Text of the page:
PLF suit targets EPA's greenhouse regulations for trucks, RVs, other heavy vehicles

Organization says final rules, were illegally promulgated


Pacific Legal Foundation (PLF) has filed a federal lawsuit challenging the Obama Administration's greenhouse emissions standards for heavy duty and medium duty vehicles.

Donor-supported PLF is the leading watchdog organiza­tion that litigates for limited government, property rights, free enterprise, and a balanced approach to environmental regulations, in courts across the country.

Filed on behalf of small businesses and trade organizations whose members would be damaged by the regulations, the suit charges that federal officials were legally required to submit the regulations for independent scientific scrutiny, but failed to do so.

The regulations are the first-ever federal restrictions on greenhouse gas emissions from medium and heavy-duty vehicles (such as trucks, tractor-trailers and RVs). They were promulgated jointly by the U.S. Environmental Protection Agency (EPA) and the National Highway Transportation and Safety Administration (NHTSA), and were published in the Federal Register on September 15, 2011.

"EPA is dictating onerous new rules for vehicle manufacturers while violating important legal rules itself," said PLF Senior Staff Attorney Ted Hadzi-Antich. "Federal law says EPA can't issue new clean-air regulations without submitting the proposals for independent scrutiny by its Science Advisory Board. EPA recklessly ignored this requirement.

“We're suing because federal regulators can't be allowed to thumb their noses at legal safeguards that are designed to ensure that new regulations are credible and well-considered. When EPA acts like a scoflaw, it has to be called to account."

The Science Advisory Board is a panel of top scientists from universities, research institutions, and other highly regarded organizations, empowered by federal law to review any new "criteria document, standard, limitation, or regulation" that EPA proposes to issue under the Clean Air Act.

"EPA rushed these rules through in order to impose comprehensive controls on carbon dioxide emissions as quickly as possible," said Hadzi-Antich. "They literally broke the law in their haste. Their refusal to submit the rules to independent scrutiny is especially troubling because these regulations would have a huge impact on the industry and the economy.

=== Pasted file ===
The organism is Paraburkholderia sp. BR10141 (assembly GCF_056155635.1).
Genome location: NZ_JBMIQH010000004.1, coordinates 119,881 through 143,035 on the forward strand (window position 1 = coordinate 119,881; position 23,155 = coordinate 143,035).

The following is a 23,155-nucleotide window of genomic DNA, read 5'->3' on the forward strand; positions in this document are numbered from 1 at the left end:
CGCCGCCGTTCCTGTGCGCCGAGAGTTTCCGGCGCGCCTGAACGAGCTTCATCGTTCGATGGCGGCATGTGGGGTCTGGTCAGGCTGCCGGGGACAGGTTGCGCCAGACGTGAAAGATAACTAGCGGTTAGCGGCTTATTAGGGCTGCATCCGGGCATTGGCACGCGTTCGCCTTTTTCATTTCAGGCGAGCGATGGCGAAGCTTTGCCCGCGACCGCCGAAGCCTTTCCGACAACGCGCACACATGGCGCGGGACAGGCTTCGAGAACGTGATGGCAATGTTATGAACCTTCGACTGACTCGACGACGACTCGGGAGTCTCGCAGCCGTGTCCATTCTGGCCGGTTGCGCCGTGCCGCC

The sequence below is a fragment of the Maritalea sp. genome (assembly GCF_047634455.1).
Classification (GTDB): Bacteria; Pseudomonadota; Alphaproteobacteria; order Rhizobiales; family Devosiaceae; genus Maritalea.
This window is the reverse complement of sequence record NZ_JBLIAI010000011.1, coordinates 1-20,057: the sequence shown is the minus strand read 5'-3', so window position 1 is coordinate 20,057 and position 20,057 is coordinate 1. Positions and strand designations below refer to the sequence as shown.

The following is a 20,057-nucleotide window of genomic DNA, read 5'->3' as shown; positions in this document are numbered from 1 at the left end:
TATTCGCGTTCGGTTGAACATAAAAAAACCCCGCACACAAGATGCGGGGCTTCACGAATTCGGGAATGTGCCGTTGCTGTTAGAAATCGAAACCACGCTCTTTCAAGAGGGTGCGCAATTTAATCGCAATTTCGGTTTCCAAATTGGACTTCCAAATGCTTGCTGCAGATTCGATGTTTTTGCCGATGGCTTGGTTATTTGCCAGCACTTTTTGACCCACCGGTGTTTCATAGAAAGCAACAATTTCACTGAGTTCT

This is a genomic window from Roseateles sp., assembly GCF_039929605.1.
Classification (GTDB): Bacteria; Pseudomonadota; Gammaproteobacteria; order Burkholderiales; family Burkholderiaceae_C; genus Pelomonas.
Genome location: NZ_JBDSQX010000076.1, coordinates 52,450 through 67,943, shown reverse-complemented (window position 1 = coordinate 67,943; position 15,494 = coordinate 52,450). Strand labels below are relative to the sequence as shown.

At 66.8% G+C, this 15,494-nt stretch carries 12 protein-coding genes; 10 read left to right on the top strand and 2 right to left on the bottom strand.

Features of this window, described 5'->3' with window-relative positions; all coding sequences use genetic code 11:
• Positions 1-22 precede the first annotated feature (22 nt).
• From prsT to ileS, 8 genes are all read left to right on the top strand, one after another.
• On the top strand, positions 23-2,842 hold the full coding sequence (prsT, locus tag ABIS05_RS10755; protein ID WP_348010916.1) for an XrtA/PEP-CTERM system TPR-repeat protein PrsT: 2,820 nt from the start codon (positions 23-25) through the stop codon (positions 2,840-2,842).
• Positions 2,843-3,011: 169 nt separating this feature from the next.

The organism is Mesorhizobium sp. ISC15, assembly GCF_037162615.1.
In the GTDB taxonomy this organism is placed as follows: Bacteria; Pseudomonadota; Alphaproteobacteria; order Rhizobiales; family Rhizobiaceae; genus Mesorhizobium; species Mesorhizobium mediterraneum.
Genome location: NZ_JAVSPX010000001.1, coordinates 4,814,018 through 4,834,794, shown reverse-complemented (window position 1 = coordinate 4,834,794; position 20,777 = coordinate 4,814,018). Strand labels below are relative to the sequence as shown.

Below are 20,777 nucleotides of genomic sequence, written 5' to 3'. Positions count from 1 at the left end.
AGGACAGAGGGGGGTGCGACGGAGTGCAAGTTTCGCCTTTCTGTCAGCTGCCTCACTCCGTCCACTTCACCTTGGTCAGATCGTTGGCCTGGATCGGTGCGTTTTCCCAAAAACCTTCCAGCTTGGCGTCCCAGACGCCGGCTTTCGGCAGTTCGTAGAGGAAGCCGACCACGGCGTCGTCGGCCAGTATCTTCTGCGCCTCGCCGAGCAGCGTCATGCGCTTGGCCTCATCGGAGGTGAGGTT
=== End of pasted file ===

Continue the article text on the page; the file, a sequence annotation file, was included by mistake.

“They'll bring unprecedented federal intrusion into the manufacturing and use of medium and heavy-duty vehicles. They would add many thousands of dollars to the costs of new vehicles."

"The rules mandate that heavy duty vehicles increase fuel efficiency while decreasing CO2 emis­sions, thereby requiring the use of new types of fuels and engines, which in turn will require aerodynamic redesign," Hadzi-Antich said. "The regulatory requirements will necessarily involve EPA and NHTSA in the redesign of the vehicles, because the aerodynamics have a major impact on the amount of work the vehicles can perform to transport freight at common highway speeds.

“Thus, the federal government now wants to dictate the actual design of trucks, tractors, and other heavy duty vehicles used throughout the economy."

The rules' negative impact on the economy could be significant. EPA and NHTSA themselves admit that from 2014 through 2017, the proposed emissions restrictions will substantially increase costs for everyone involved in transporting goods or people on the nation's highways, including trucking companies, independent truckers, construction companies, and others.

PLF submitted comments on the proposed regulations to EPA on behalf of a number of small businesses and trade associations that would be adversely affected by the proposed regulations. Those comments were essentially ignored by EPA. In the lawsuit, PLF represents the California Dump Truck Owners Association, Southern California Contractors Association, Inc., Dalton Trucking, Inc., of Fontana, Calif., and Delta Construction Company, Inc. of Sacramento.

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